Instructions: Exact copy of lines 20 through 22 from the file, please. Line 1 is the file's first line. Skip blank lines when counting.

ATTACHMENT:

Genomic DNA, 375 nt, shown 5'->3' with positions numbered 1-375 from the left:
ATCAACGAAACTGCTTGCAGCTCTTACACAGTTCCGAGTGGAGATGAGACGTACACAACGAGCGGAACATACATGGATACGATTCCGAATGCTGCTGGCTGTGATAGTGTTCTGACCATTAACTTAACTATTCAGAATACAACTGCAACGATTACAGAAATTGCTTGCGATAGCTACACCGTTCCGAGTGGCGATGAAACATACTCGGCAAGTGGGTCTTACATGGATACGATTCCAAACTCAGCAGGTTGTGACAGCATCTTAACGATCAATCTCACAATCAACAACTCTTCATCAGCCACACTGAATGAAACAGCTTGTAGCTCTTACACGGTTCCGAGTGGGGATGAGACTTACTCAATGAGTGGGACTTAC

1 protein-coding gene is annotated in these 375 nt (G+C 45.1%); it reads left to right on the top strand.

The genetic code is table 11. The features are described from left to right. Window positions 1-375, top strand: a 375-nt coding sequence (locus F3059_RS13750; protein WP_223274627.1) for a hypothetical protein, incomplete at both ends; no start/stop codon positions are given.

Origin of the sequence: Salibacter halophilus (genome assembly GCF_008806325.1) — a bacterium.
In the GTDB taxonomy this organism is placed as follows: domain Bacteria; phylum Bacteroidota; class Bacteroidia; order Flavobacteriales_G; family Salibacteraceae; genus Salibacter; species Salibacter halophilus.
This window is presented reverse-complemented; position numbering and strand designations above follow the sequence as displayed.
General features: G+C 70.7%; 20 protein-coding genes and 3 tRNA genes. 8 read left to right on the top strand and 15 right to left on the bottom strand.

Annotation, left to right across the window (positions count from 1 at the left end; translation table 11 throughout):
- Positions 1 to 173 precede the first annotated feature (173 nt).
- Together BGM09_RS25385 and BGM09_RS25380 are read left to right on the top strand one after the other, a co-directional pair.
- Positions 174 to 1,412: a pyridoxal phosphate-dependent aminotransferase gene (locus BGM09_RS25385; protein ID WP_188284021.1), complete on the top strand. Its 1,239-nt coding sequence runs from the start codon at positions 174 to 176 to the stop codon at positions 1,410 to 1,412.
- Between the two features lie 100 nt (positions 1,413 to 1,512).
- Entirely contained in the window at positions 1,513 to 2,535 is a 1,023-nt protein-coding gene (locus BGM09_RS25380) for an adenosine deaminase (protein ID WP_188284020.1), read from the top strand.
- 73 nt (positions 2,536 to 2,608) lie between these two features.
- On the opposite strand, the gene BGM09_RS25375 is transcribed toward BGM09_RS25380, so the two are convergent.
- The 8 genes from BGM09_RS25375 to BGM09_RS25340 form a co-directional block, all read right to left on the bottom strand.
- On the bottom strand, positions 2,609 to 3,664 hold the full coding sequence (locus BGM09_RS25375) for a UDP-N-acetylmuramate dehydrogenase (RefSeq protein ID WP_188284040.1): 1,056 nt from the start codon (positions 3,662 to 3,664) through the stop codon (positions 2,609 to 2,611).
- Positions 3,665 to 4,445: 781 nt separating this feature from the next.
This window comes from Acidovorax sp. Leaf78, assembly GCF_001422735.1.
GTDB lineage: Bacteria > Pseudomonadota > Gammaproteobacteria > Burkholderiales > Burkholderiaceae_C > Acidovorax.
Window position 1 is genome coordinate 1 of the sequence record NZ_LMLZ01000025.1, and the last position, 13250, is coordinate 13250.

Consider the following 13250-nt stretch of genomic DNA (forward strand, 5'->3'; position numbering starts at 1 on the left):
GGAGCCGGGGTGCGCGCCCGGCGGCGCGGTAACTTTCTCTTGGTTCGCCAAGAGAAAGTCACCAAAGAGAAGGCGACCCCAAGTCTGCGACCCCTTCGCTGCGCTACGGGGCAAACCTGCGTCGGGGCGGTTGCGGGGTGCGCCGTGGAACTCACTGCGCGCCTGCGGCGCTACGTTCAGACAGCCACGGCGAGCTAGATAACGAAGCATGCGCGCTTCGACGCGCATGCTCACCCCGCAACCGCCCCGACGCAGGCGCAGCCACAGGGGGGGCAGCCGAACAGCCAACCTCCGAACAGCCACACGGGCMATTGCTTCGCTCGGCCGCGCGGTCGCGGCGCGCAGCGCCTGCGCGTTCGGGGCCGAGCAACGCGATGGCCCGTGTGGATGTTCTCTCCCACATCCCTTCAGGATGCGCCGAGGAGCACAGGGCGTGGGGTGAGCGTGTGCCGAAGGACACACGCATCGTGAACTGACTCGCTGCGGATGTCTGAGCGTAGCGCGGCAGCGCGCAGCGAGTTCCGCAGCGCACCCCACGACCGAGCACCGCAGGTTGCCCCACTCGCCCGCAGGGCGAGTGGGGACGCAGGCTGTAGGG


This window comes from Acidovorax sp. Leaf78, assembly GCF_001422735.1.
GTDB lineage: Bacteria > Pseudomonadota > Gammaproteobacteria > Burkholderiales > Burkholderiaceae_C > Acidovorax.
Window position 1 is genome coordinate 1 of the sequence record NZ_LMLZ01000025.1, and the last position, 13250, is coordinate 13250.